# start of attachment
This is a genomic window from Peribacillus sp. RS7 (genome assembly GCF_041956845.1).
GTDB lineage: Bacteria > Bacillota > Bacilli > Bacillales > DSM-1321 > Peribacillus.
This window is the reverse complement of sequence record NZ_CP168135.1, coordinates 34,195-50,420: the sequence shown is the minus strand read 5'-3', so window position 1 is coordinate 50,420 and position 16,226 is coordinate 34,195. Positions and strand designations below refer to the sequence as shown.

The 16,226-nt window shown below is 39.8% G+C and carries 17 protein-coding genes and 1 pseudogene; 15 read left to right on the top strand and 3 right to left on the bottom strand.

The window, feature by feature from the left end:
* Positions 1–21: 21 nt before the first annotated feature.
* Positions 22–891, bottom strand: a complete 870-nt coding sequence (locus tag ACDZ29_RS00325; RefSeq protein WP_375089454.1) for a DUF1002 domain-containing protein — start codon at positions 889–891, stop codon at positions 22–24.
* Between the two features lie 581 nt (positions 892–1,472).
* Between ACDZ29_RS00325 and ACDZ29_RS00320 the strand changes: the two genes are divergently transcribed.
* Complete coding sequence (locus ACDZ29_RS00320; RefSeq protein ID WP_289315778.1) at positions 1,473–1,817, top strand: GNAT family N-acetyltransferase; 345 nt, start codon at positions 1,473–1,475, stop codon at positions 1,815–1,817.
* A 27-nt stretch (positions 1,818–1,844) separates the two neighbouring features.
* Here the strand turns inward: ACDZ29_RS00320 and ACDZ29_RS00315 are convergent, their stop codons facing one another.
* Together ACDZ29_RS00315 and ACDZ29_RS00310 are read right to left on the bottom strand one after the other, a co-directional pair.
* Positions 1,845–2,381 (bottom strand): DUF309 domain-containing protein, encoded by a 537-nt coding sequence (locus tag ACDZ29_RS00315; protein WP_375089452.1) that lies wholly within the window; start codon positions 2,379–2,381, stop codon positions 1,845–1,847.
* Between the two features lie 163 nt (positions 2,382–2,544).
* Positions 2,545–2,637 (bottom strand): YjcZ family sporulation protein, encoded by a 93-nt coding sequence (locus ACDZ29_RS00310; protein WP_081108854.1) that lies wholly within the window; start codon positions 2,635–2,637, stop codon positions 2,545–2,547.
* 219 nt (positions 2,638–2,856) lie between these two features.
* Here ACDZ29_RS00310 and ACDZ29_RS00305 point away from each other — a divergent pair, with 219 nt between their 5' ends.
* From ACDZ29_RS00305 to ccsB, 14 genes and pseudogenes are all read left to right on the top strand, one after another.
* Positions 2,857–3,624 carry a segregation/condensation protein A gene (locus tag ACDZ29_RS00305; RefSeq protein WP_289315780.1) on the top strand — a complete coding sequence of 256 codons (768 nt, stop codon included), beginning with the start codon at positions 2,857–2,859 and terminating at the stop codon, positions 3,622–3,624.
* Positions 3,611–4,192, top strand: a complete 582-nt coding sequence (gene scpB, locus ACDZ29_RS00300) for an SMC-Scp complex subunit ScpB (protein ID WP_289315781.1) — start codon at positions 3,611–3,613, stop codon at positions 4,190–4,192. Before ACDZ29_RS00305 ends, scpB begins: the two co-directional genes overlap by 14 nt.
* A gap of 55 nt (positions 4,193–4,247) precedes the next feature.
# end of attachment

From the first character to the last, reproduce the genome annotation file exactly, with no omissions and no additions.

This is a genomic window from Peribacillus sp. RS7 (genome assembly GCF_041956845.1).
GTDB lineage: Bacteria > Bacillota > Bacilli > Bacillales > DSM-1321 > Peribacillus.
This window is the reverse complement of sequence record NZ_CP168135.1, coordinates 34,195-50,420: the sequence shown is the minus strand read 5'-3', so window position 1 is coordinate 50,420 and position 16,226 is coordinate 34,195. Positions and strand designations below refer to the sequence as shown.

The 16,226-nt window shown below is 39.8% G+C and carries 17 protein-coding genes and 1 pseudogene; 15 read left to right on the top strand and 3 right to left on the bottom strand.

The window, feature by feature from the left end:
* Positions 1–21: 21 nt before the first annotated feature.
* Positions 22–891, bottom strand: a complete 870-nt coding sequence (locus tag ACDZ29_RS00325; RefSeq protein WP_375089454.1) for a DUF1002 domain-containing protein — start codon at positions 889–891, stop codon at positions 22–24.
* Between the two features lie 581 nt (positions 892–1,472).
* Between ACDZ29_RS00325 and ACDZ29_RS00320 the strand changes: the two genes are divergently transcribed.
* Complete coding sequence (locus ACDZ29_RS00320; RefSeq protein ID WP_289315778.1) at positions 1,473–1,817, top strand: GNAT family N-acetyltransferase; 345 nt, start codon at positions 1,473–1,475, stop codon at positions 1,815–1,817.
* A 27-nt stretch (positions 1,818–1,844) separates the two neighbouring features.
* Here the strand turns inward: ACDZ29_RS00320 and ACDZ29_RS00315 are convergent, their stop codons facing one another.
* Together ACDZ29_RS00315 and ACDZ29_RS00310 are read right to left on the bottom strand one after the other, a co-directional pair.
* Positions 1,845–2,381 (bottom strand): DUF309 domain-containing protein, encoded by a 537-nt coding sequence (locus tag ACDZ29_RS00315; protein WP_375089452.1) that lies wholly within the window; start codon positions 2,379–2,381, stop codon positions 1,845–1,847.
* Between the two features lie 163 nt (positions 2,382–2,544).
* Positions 2,545–2,637 (bottom strand): YjcZ family sporulation protein, encoded by a 93-nt coding sequence (locus ACDZ29_RS00310; protein WP_081108854.1) that lies wholly within the window; start codon positions 2,635–2,637, stop codon positions 2,545–2,547.
* 219 nt (positions 2,638–2,856) lie between these two features.
* Here ACDZ29_RS00310 and ACDZ29_RS00305 point away from each other — a divergent pair, with 219 nt between their 5' ends.
* From ACDZ29_RS00305 to ccsB, 14 genes and pseudogenes are all read left to right on the top strand, one after another.
* Positions 2,857–3,624 carry a segregation/condensation protein A gene (locus tag ACDZ29_RS00305; RefSeq protein WP_289315780.1) on the top strand — a complete coding sequence of 256 codons (768 nt, stop codon included), beginning with the start codon at positions 2,857–2,859 and terminating at the stop codon, positions 3,622–3,624.
* Positions 3,611–4,192, top strand: a complete 582-nt coding sequence (gene scpB, locus ACDZ29_RS00300) for an SMC-Scp complex subunit ScpB (protein ID WP_289315781.1) — start codon at positions 3,611–3,613, stop codon at positions 4,190–4,192. Before ACDZ29_RS00305 ends, scpB begins: the two co-directional genes overlap by 14 nt.
* A gap of 55 nt (positions 4,193–4,247) precedes the next feature.